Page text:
Press Release


Title: MBA: Commercial and Multifamily Mortgage Delinquency Rates Remain Low for Life Companies, Fannie and Freddie; Fall for Banks/Thrifts; Rise Slightly for CMBS in Fourth Quarter
Source:   MBA
Date: 3/3/2011

WASHINGTON, D.C. (March 3, 2011) - During the fourth quarter of 2010, commercial and multifamily mortgage delinquency rates remained low for life insurance companies, Fannie Mae and Freddie Mac; fell for banks and thrifts for the first time since the 2006 and rose slightly for loans held in commercial mortgage backed securities (CMBS), according to the Mortgage Bankers Association's (MBA) Commercial/Multifamily Delinquency Report.

The delinquency rate for loans held in CMBS is the highest since the series began in 1997. Delinquency rates for other groups remain below levels seen in the last major real estate downturn during the early 1990s, some by large margins.

"The recession's downward pull on commercial and multifamily mortgage performance has slackened," said Jamie Woodwell, MBA's Vice President of Commercial Real Estate Research. "The delinquency rates for commercial and multifamily mortgages at banks and thrifts appear to have peaked at levels well below those of the last recession, and the performance of loans held by life companies, Fannie Mae and Freddie Mac has been relatively strong throughout the downturn. The CMBS market has continued to see elevated levels of stress -- although the rate of increase has moderated and some technical issues make a direct comparison of CMBS to other investor groups tricky."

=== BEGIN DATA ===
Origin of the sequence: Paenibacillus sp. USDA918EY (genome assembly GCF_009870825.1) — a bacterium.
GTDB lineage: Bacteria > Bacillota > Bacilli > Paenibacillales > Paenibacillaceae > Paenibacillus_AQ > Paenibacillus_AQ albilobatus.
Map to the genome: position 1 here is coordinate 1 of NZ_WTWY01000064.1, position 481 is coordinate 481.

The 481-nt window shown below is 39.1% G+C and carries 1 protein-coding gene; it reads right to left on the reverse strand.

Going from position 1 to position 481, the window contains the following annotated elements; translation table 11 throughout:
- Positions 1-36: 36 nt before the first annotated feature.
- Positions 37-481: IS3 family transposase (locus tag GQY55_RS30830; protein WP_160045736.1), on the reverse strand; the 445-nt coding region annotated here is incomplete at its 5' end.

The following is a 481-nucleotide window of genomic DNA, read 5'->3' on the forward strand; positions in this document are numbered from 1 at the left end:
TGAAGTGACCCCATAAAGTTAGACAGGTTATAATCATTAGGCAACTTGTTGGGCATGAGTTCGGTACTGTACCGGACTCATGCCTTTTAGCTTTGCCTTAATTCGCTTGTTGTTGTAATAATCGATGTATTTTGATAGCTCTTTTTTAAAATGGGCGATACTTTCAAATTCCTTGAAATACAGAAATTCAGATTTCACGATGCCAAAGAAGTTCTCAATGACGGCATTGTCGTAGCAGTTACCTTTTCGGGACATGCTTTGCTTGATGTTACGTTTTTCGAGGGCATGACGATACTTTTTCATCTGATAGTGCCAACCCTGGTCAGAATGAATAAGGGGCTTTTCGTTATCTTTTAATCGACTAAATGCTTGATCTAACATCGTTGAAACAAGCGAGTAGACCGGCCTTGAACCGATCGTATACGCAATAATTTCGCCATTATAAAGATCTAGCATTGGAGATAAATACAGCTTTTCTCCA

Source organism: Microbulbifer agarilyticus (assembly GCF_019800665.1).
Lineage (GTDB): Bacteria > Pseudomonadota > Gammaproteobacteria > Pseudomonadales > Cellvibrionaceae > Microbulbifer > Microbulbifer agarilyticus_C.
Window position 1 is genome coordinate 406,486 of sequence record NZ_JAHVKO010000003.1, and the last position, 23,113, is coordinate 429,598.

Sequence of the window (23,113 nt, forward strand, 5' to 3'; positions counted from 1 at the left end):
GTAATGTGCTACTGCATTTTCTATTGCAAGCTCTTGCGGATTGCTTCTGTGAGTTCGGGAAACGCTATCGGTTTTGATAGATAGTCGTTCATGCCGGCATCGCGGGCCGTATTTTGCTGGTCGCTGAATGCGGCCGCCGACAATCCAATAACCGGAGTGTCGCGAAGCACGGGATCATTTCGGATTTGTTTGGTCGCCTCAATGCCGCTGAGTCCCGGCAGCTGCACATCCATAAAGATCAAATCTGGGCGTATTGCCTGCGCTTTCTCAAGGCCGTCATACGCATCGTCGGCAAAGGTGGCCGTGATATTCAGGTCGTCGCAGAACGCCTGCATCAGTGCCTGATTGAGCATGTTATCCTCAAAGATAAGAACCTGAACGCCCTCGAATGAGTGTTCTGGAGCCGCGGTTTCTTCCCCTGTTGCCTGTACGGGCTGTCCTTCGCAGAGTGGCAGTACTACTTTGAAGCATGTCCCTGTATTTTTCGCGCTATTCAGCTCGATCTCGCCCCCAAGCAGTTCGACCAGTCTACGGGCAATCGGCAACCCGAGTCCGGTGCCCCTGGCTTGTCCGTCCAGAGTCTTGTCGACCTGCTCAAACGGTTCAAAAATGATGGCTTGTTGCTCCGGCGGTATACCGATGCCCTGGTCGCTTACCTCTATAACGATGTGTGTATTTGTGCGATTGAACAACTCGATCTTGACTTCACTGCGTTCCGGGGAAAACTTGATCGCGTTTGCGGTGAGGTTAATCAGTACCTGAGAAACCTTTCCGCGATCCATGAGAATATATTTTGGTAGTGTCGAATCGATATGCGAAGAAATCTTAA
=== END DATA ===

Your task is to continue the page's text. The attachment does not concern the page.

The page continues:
Between the third and fourth quarters of 2010, the 90+ day delinquency rate on loans held by FDIC-insured banks and thrifts decreased 0.22 percentage points to 4.19 percent -- the first decrease since the first quarter of 2006. The 30+ day delinquency rate on loans held in commercial mortgage-backed securities (CMBS) increased 0.37 percentage points to 8.95 percent.  The 60+ day delinquency rate on loans held in life company portfolios decreased 0.03 percentage points to 0.19 percent.  The 60+ day delinquency rate on multifamily loans held or insured by Fannie Mae increased 0.06 percentage points to 0.71 percent.  The 60+ day delinquency rate on multifamily loans held or insured by Freddie Mac decreased 0.04 percentage points to 0.31 percent. 

The fourth quarter 2010 delinquency rate for commercial and multifamily mortgages held by banks and thrifts was 2.39 percentage points lower than the series high (of 6.58 percent reached in the second quarter of 1991). The rate for loans held in CMBS was a record high for the series.  The delinquency rate for commercial and multifamily mortgages held in life insurance company portfolios was 7.18 percentage points lower than the series high (of 7.37 percent reached during the fourth quarter of 1993);  the rate for multifamily loans held by Fannie Mae rate was 2.91 percentage points below the series high of 3.62 percent (reached during the fourth quarter of 1991); and the rate for multifamily loans held by Freddie Mac was 6.50 percentage points lower than the series high (of 6.81 percent reached in 1992).